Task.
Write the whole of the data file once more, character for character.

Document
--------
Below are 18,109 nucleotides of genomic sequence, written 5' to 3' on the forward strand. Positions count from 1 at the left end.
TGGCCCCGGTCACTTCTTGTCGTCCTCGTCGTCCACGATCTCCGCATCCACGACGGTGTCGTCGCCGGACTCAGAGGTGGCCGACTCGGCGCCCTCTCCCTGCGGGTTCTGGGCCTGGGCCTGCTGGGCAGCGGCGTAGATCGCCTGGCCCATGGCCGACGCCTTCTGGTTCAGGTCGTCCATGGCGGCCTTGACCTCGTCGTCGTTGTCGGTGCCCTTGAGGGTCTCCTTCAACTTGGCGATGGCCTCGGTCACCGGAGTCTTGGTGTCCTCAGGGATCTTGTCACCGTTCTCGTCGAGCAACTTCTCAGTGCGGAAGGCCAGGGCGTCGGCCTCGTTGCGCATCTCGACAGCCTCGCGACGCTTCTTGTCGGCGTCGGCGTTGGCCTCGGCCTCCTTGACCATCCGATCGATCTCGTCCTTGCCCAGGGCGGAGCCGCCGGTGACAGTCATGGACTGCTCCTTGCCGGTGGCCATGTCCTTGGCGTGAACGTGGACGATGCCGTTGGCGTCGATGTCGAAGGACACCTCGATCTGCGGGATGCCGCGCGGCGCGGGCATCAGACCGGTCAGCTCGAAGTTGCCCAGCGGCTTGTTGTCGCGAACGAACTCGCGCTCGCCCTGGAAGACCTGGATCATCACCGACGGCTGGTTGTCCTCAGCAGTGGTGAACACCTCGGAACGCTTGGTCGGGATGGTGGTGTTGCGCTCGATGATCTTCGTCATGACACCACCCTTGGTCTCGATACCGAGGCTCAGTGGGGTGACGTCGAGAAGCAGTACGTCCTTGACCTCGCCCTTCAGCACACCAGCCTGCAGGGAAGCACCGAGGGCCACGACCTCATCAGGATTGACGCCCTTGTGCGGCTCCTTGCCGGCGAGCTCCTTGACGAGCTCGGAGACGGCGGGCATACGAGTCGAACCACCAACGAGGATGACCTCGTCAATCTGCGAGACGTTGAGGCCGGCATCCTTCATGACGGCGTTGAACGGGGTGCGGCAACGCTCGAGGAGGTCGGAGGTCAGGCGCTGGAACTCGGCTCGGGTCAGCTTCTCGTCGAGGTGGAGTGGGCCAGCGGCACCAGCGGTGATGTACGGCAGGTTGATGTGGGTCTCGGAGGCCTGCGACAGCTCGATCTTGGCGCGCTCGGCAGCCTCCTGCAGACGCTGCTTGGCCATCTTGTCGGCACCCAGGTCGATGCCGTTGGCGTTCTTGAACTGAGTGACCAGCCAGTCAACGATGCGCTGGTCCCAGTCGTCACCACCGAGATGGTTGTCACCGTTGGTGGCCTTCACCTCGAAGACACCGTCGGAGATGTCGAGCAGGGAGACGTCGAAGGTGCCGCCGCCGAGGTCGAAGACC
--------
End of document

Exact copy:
Below are 18,109 nucleotides of genomic sequence, written 5' to 3' on the forward strand. Positions count from 1 at the left end.
TGGCCCCGGTCACTTCTTGTCGTCCTCGTCGTCCACGATCTCCGCATCCACGACGGTGTCGTCGCCGGACTCAGAGGTGGCCGACTCGGCGCCCTCTCCCTGCGGGTTCTGGGCCTGGGCCTGCTGGGCAGCGGCGTAGATCGCCTGGCCCATGGCCGACGCCTTCTGGTTCAGGTCGTCCATGGCGGCCTTGACCTCGTCGTCGTTGTCGGTGCCCTTGAGGGTCTCCTTCAACTTGGCGATGGCCTCGGTCACCGGAGTCTTGGTGTCCTCAGGGATCTTGTCACCGTTCTCGTCGAGCAACTTCTCAGTGCGGAAGGCCAGGGCGTCGGCCTCGTTGCGCATCTCGACAGCCTCGCGACGCTTCTTGTCGGCGTCGGCGTTGGCCTCGGCCTCCTTGACCATCCGATCGATCTCGTCCTTGCCCAGGGCGGAGCCGCCGGTGACAGTCATGGACTGCTCCTTGCCGGTGGCCATGTCCTTGGCGTGAACGTGGACGATGCCGTTGGCGTCGATGTCGAAGGACACCTCGATCTGCGGGATGCCGCGCGGCGCGGGCATCAGACCGGTCAGCTCGAAGTTGCCCAGCGGCTTGTTGTCGCGAACGAACTCGCGCTCGCCCTGGAAGACCTGGATCATCACCGACGGCTGGTTGTCCTCAGCAGTGGTGAACACCTCGGAACGCTTGGTCGGGATGGTGGTGTTGCGCTCGATGATCTTCGTCATGACACCACCCTTGGTCTCGATACCGAGGCTCAGTGGGGTGACGTCGAGAAGCAGTACGTCCTTGACCTCGCCCTTCAGCACACCAGCCTGCAGGGAAGCACCGAGGGCCACGACCTCATCAGGATTGACGCCCTTGTGCGGCTCCTTGCCGGCGAGCTCCTTGACGAGCTCGGAGACGGCGGGCATACGAGTCGAACCACCAACGAGGATGACCTCGTCAATCTGCGAGACGTTGAGGCCGGCATCCTTCATGACGGCGTTGAACGGGGTGCGGCAACGCTCGAGGAGGTCGGAGGTCAGGCGCTGGAACTCGGCTCGGGTCAGCTTCTCGTCGAGGTGGAGTGGGCCAGCGGCACCAGCGGTGATGTACGGCAGGTTGATGTGGGTCTCGGAGGCCTGCGACAGCTCGATCTTGGCGCGCTCGGCAGCCTCCTGCAGACGCTGCTTGGCCATCTTGTCGGCACCCAGGTCGATGCCGTTGGCGTTCTTGAACTGAGTGACCAGCCAGTCAACGATGCGCTGGTCCCAGTCGTCACCACCGAGATGGTTGTCACCGTTGGTGGCCTTCACCTCGAAGACACCGTCGGAGATGTCGAGCAGGGAGACGTCGAAGGTGCCGCCGCCGAGGTCGAAGACC